Skip Navigation
Facts From NLTS2: Orientation and Mobility Skills of Secondary School Students With Visual Impairments
NCSER 2008-3007
November 2007

Demographics and School Settings

The demographic characteristics of students with visual impairments do not differ significantly from those of students in the general population (figure 1). Approximately half are male, 61 percent are white, 20 percent are African American, 13 percent are Hispanic, and 15 percent live in households with incomes below the poverty level.

School personnel reported that 60 percent of students in the category of visual impairment have no coexisting disabilities (figure 2); however, approximately 21 percent have one other disability, and 19 percent have two or more additional disabilities. The most common coexisting disabilities for students categorized as visually impaired are mental retardation and learning disabilities (41 percent and 37 percent, respectively, of students with visual impairments and coexisting disabilities). Parents reported that 28 percent of students in the category of visual impairment are blind and 72 percent are partially sighted (figure 3).

The majority of students categorized as having a visual impairment (81 percent) attend regular schools. These students are significantly less likely to have coexisting disabilities than students attending special schools serving only students with disabilities (31 percent vs. 74 percent, p < .001, figure 4)4. Further, at special schools, the percentage of blind students is larger than at regular schools (54 percent vs. 21 percent, p < .001).

4 In this report, tests of equality of proportions were performed to determine differences between groups and are highlighted only if the differences are statistically significant with at least 95 percent confidence (denoted as p < .05). Statistical tests examining differences between independent subgroups or between responses to different items given by the same group that involve categorical variables with more than two possible response categories were conducted by treating each of the possible response categories as separate dichotomous items. The test statistic used to compare Bernoullian-distributed responses (i.e., responses that can be allocated into one of two categories and coded as 0 or 1) for two independent subgroups is analogous to a chi-square test for equality of distribution (Conover 1971) and approximately follows a chi-square distribution with one degree of freedom. However, because the test statistic itself is more similar in form to the square of a two sample t statistic with unequal variances (Satterthwaite 1946), and because a chisquare distribution with one degree of freedom is the same as an F distribution with one degree of freedom in the numerator and infinite degrees of freedom in the denominator (Johnson and Kotz 1970), this statistic can be considered the same as an F value; it also can be considered "X2". To calculate whether the difference between percentages are statistically significant, the squared difference between the two percentages of interest is divided by the sum of the two squared standard errors. If the resulting number is larger than 3.84, the difference is statistically significant at the .05 level—i.e., it would occur by chance fewer than 5 times in 100 (the approximate number of comparisons contained within this report). Presented as a formula, a difference in percentages is statistically significant at the .05 level if:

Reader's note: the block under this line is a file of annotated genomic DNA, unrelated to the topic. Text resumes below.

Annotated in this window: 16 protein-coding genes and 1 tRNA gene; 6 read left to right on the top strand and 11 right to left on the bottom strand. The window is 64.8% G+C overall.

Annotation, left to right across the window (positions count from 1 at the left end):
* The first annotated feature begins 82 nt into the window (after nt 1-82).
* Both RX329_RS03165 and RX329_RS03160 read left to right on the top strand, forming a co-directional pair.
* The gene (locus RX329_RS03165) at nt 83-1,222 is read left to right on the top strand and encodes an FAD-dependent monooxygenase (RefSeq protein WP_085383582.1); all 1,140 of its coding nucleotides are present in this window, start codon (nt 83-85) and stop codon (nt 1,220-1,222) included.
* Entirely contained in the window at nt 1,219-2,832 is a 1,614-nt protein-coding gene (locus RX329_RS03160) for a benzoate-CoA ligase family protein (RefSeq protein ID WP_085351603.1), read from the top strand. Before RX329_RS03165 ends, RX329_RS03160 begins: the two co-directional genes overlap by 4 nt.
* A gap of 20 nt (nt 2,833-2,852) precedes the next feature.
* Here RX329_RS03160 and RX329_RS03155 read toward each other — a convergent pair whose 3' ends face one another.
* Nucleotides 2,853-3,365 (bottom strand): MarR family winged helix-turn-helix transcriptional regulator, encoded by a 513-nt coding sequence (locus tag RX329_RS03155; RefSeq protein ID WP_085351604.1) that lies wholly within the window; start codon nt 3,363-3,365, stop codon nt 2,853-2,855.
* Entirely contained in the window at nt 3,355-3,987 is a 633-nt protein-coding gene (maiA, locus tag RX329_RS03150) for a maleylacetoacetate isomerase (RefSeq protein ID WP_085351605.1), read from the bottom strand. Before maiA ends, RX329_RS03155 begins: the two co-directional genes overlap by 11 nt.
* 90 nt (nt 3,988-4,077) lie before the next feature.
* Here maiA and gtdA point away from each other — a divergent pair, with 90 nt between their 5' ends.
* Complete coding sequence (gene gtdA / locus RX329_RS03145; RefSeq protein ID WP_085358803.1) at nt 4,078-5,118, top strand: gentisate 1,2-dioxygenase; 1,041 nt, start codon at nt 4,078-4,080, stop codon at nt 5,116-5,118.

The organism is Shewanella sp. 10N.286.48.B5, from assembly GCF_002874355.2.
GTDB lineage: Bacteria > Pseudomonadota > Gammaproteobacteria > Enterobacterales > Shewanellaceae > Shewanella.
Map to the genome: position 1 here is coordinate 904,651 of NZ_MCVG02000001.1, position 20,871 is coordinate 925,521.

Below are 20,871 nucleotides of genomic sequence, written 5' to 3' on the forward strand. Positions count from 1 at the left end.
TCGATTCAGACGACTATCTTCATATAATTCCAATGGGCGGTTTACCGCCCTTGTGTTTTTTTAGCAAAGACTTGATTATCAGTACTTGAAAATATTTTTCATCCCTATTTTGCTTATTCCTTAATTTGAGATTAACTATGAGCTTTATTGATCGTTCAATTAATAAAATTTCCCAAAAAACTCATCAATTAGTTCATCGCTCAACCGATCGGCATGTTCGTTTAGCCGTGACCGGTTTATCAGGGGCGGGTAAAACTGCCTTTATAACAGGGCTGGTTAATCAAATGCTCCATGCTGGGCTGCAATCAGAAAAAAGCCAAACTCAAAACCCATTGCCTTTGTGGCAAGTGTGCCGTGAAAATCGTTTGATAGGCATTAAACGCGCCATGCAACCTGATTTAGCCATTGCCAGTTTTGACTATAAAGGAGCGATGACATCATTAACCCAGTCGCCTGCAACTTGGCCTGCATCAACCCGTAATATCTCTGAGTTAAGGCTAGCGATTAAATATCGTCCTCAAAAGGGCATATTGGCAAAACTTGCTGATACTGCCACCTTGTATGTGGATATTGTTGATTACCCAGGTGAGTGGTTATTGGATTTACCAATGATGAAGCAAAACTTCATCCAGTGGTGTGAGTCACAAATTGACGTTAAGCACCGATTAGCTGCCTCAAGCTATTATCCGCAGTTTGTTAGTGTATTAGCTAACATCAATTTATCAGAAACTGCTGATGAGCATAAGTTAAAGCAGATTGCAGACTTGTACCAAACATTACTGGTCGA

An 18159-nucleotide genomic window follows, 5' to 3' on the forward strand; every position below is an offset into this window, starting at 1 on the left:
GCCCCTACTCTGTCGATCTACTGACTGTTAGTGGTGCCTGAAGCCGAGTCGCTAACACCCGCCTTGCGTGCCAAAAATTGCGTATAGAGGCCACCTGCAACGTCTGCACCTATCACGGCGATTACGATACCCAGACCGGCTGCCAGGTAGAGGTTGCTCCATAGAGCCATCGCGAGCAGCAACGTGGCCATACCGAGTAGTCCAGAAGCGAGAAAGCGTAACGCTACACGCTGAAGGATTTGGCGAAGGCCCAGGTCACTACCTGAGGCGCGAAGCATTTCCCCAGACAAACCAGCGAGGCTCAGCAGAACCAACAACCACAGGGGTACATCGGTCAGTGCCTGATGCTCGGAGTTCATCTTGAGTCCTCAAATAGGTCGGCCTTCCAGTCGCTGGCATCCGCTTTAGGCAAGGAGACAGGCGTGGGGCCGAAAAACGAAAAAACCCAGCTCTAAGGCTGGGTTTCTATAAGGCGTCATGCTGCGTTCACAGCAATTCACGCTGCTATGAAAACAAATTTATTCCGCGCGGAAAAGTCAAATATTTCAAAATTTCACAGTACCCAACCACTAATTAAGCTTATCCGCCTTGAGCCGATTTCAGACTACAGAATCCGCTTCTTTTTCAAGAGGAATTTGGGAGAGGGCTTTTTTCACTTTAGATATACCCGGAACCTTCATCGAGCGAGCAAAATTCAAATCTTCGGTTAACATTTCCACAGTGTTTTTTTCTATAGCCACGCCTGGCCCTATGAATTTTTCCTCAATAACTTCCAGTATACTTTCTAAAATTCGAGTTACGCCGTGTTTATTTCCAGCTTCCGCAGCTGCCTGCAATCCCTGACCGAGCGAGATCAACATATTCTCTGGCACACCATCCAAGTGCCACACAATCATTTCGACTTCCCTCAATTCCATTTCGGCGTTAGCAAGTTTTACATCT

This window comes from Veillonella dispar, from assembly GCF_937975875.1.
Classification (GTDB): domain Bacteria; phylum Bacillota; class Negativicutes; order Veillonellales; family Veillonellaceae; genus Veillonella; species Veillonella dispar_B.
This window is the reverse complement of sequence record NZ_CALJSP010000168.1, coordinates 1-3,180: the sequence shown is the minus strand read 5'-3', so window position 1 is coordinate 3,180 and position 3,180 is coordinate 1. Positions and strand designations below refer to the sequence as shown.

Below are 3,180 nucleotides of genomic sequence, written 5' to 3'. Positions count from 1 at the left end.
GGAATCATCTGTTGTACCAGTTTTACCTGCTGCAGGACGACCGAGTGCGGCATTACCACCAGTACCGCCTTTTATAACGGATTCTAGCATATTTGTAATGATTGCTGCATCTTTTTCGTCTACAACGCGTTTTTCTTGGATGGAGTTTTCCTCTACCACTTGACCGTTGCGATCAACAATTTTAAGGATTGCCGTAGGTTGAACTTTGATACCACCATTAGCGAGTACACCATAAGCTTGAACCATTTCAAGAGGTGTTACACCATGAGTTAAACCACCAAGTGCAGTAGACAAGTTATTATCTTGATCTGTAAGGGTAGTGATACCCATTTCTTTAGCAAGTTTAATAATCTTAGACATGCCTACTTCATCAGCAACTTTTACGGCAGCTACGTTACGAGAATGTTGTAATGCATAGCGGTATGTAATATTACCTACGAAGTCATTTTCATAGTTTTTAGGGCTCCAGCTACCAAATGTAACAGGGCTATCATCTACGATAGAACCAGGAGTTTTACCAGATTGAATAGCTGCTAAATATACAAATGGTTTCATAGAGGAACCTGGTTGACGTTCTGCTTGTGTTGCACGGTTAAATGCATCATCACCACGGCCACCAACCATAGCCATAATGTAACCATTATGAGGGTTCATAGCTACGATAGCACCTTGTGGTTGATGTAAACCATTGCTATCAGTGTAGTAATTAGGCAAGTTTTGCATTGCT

(P1 P2)2/SE12 + SE22> 1.962
where P1 and SE1 are the first percentage and its standard error and P2 and SE2 are the second percentage and the standard error. If the result of this calculation is 6.63 to 10.79, the significance level is .01, and products of 10.8 or greater are significant at the .001 level. No special adjustments were made to account for multiple comparisons. Given the number of comparisons made in this report, readers are cautioned to consider the possibility of false positives in interpreting the data.